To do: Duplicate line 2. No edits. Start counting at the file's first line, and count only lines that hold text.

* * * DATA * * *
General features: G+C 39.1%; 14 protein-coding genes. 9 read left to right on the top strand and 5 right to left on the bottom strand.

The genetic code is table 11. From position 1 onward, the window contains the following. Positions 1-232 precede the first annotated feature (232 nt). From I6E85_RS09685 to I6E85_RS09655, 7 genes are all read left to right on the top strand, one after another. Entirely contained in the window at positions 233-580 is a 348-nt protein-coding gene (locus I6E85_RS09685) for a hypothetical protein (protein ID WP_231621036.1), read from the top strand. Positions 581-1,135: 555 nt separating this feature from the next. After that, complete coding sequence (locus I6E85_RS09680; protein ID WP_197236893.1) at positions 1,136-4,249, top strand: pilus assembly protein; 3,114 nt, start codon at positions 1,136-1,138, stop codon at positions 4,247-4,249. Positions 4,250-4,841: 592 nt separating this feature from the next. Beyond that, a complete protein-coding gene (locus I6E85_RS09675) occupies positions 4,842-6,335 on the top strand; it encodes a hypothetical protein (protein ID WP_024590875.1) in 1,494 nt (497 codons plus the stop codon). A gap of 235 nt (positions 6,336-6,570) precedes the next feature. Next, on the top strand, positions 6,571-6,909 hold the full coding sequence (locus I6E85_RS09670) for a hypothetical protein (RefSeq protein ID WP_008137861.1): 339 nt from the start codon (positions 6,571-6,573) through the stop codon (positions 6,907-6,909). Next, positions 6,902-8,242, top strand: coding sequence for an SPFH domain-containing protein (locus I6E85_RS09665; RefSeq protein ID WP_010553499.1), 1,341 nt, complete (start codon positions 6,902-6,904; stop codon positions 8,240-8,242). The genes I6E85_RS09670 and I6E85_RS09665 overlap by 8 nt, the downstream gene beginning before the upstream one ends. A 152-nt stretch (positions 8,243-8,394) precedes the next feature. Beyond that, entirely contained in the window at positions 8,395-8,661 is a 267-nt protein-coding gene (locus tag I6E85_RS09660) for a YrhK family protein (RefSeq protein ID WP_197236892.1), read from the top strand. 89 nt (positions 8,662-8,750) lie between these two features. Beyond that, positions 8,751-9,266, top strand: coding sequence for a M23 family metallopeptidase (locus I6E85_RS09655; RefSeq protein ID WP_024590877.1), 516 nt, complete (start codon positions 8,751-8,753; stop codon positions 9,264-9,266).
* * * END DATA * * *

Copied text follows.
The genetic code is table 11. From position 1 onward, the window contains the following. Positions 1-232 precede the first annotated feature (232 nt). From I6E85_RS09685 to I6E85_RS09655, 7 genes are all read left to right on the top strand, one after another. Entirely contained in the window at positions 233-580 is a 348-nt protein-coding gene (locus I6E85_RS09685) for a hypothetical protein (protein ID WP_231621036.1), read from the top strand. Positions 581-1,135: 555 nt separating this feature from the next. After that, complete coding sequence (locus I6E85_RS09680; protein ID WP_197236893.1) at positions 1,136-4,249, top strand: pilus assembly protein; 3,114 nt, start codon at positions 1,136-1,138, stop codon at positions 4,247-4,249. Positions 4,250-4,841: 592 nt separating this feature from the next. Beyond that, a complete protein-coding gene (locus I6E85_RS09675) occupies positions 4,842-6,335 on the top strand; it encodes a hypothetical protein (protein ID WP_024590875.1) in 1,494 nt (497 codons plus the stop codon). A gap of 235 nt (positions 6,336-6,570) precedes the next feature. Next, on the top strand, positions 6,571-6,909 hold the full coding sequence (locus I6E85_RS09670) for a hypothetical protein (RefSeq protein ID WP_008137861.1): 339 nt from the start codon (positions 6,571-6,573) through the stop codon (positions 6,907-6,909). Next, positions 6,902-8,242, top strand: coding sequence for an SPFH domain-containing protein (locus I6E85_RS09665; RefSeq protein ID WP_010553499.1), 1,341 nt, complete (start codon positions 6,902-6,904; stop codon positions 8,240-8,242). The genes I6E85_RS09670 and I6E85_RS09665 overlap by 8 nt, the downstream gene beginning before the upstream one ends. A 152-nt stretch (positions 8,243-8,394) precedes the next feature. Beyond that, entirely contained in the window at positions 8,395-8,661 is a 267-nt protein-coding gene (locus tag I6E85_RS09660) for a YrhK family protein (RefSeq protein ID WP_197236892.1), read from the top strand. 89 nt (positions 8,662-8,750) lie between these two features. Beyond that, positions 8,751-9,266, top strand: coding sequence for a M23 family metallopeptidase (locus I6E85_RS09655; RefSeq protein ID WP_024590877.1), 516 nt, complete (start codon positions 8,751-8,753; stop codon positions 9,264-9,266).